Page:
Listed Building

The only legal part of the listing under the Planning (Listing Buildings and Conservation Areas) (Scotland) Act 1997 is the address/name of site. Addresses and building names may have changed since the date of listing – see 'About Listed Buildings' below for more information. The further details below the 'Address/Name of Site' are provided for information purposes only.

Address/Name of Site

56-60 (EVEN NOS) BROUGHTON STREET, INCLUDING RAILINGSLB30073

Status: Designated

Documents

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Summary

Category
B
Group Category Details
100000019 - see notes
Date Added
12/12/1974
Supplementary Information Updated
08/02/2018
Local Authority
Edinburgh
Planning Authority
Edinburgh
Burgh
Edinburgh
NGR
NT 25768 74597
Coordinates
325768, 674597

Description

Thomas Bonnar, 1829-34. 4-storey and basement, 6-bay plain classical terraced tenement. Polished ashlar sandstone at principal floor; broached ashlar to floors above and basement. base course; band course between basement and principal floor; cornice at principal floor; corniced frieze at 2nd floor; cornice and blocking course at 3rd floor. Recessed windows at principal floor, with panelled aprons; architraved windows at 1st floor; projecting cills at 2nd floor. Ashlar steps and entrance platts oversailing basement.

Northeast (principal) elevation: recessed doorpieces with former 2-leaf, 4-panel timber doors and rectilinear-design rectangular fanlights, in bay to right of centre and in bays to outer left and right, at principal floor. Windows in remaining bays at principal floor, with lowered cills in bays to left of centre. Regular fenestration to floors above and basement. Glazed door in penultimate bay from left at basement. Flagged basement area. Double-faced clock suspended from decorative wrought-iron bracket, wall-hung below principal floor cornice, between 3rd and penultimate bay from left.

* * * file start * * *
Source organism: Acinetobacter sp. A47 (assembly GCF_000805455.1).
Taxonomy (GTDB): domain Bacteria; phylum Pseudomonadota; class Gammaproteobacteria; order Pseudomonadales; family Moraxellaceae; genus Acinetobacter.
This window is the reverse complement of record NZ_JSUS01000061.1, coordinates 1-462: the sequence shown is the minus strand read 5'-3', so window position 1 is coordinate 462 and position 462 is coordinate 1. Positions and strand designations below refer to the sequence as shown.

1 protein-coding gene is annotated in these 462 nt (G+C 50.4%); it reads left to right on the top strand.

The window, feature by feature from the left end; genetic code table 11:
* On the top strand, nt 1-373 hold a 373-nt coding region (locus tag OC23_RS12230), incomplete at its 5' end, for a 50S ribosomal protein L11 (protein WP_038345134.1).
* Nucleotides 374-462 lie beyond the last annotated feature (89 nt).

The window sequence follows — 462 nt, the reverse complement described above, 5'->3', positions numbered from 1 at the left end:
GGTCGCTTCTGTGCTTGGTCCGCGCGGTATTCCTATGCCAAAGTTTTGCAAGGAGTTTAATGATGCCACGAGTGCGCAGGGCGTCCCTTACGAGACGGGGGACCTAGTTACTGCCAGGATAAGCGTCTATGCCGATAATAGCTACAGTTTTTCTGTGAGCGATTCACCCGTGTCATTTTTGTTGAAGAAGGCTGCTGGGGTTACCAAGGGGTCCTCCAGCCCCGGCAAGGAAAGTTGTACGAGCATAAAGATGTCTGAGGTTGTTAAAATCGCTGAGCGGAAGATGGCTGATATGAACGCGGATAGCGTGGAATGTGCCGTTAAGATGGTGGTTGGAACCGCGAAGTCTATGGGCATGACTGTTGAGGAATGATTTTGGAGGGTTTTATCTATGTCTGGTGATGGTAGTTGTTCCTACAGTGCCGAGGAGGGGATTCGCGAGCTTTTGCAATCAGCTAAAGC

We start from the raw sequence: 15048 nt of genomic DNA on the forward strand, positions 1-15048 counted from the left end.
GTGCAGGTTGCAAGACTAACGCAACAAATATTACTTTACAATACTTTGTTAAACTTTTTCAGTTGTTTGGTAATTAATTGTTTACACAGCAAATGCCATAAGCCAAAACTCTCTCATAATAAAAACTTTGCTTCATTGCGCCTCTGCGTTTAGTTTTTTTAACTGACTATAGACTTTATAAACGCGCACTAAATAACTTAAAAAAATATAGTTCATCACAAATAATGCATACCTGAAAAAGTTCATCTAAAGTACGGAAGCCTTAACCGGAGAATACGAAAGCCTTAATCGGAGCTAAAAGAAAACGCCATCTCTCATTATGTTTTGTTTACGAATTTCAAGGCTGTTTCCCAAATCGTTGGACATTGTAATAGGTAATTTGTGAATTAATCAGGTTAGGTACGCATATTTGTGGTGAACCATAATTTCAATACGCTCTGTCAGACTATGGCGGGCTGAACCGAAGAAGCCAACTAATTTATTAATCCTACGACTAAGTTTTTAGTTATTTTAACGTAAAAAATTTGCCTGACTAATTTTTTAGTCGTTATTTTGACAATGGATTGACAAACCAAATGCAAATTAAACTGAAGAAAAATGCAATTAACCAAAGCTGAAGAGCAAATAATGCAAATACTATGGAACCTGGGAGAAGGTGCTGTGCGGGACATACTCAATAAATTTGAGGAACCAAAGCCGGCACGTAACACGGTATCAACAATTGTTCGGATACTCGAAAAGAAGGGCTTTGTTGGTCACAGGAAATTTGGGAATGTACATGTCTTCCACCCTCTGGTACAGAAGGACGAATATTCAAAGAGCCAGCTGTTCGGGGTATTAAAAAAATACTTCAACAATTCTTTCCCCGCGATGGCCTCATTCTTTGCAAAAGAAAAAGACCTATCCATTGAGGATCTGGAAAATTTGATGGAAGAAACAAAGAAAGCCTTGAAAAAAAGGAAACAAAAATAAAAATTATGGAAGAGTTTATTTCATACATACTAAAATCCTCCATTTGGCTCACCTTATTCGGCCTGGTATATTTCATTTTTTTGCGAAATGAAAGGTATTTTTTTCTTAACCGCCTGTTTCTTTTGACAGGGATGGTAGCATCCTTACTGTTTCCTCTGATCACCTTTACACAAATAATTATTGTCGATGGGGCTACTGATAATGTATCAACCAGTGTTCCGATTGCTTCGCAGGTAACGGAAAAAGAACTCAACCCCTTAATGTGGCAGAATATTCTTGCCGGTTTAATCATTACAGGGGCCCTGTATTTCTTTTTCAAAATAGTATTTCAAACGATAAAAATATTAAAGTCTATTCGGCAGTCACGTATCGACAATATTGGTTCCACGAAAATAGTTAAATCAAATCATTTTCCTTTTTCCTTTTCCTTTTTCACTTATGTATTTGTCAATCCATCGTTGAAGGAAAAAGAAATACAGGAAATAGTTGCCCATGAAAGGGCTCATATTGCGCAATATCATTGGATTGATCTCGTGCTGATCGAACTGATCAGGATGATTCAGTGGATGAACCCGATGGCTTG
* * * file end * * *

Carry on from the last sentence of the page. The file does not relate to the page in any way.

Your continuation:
Northwest elevation: adjoining terrace, see separate listing (62-66 Broughton Street).

Southeast elevation: adjoining terrace, see separate listing (50-54A Broughton Street).

Rear elevation: not seen, 1998. Predominantly 12-pane timber sash and case windows. Grey slate M-roof. Broached ashlar ridge stacks; coped, with circular cans.

Interiors: not seen, 1998.

Railings: ashlar copes surmounted by cast-iron railings with spear-headed and pineapple finials.

Statement of Special Interest

Part of the Edinburgh New Town A Group, one of the most important and best preserved examples of urban planning in Britain. Built on a sloping site, the stepped-down blocks between and including 42 and 76 Broughton Street area separated by swept-down cornices.

In 1974, 58 Broughton Street was bought by the Scottish Minorities Group (SMG) and in the spring of 1975 opened as an Information Centre. By 1977 the premises hosted a coffee shop, a bookstall and a befriending service (a form of non-directive counselling). In 2018 the centre is owned and managed by Lesbian Gay and Bisexual Community Project Limited, and operates as the Edinburgh LGBT centre.

Description and Statement of Special Interest updated 2018.

References

Bibliography

Gifford, J. McWilliam, C. and Walker, D. (1988) The Buildings of Scotland: Edinburgh. London: Penguin Books, p. 342 and p. 431-2.

McKean, C. (1992) Edinburgh. Edinburgh: RIAS. p. 108.

About Listed Buildings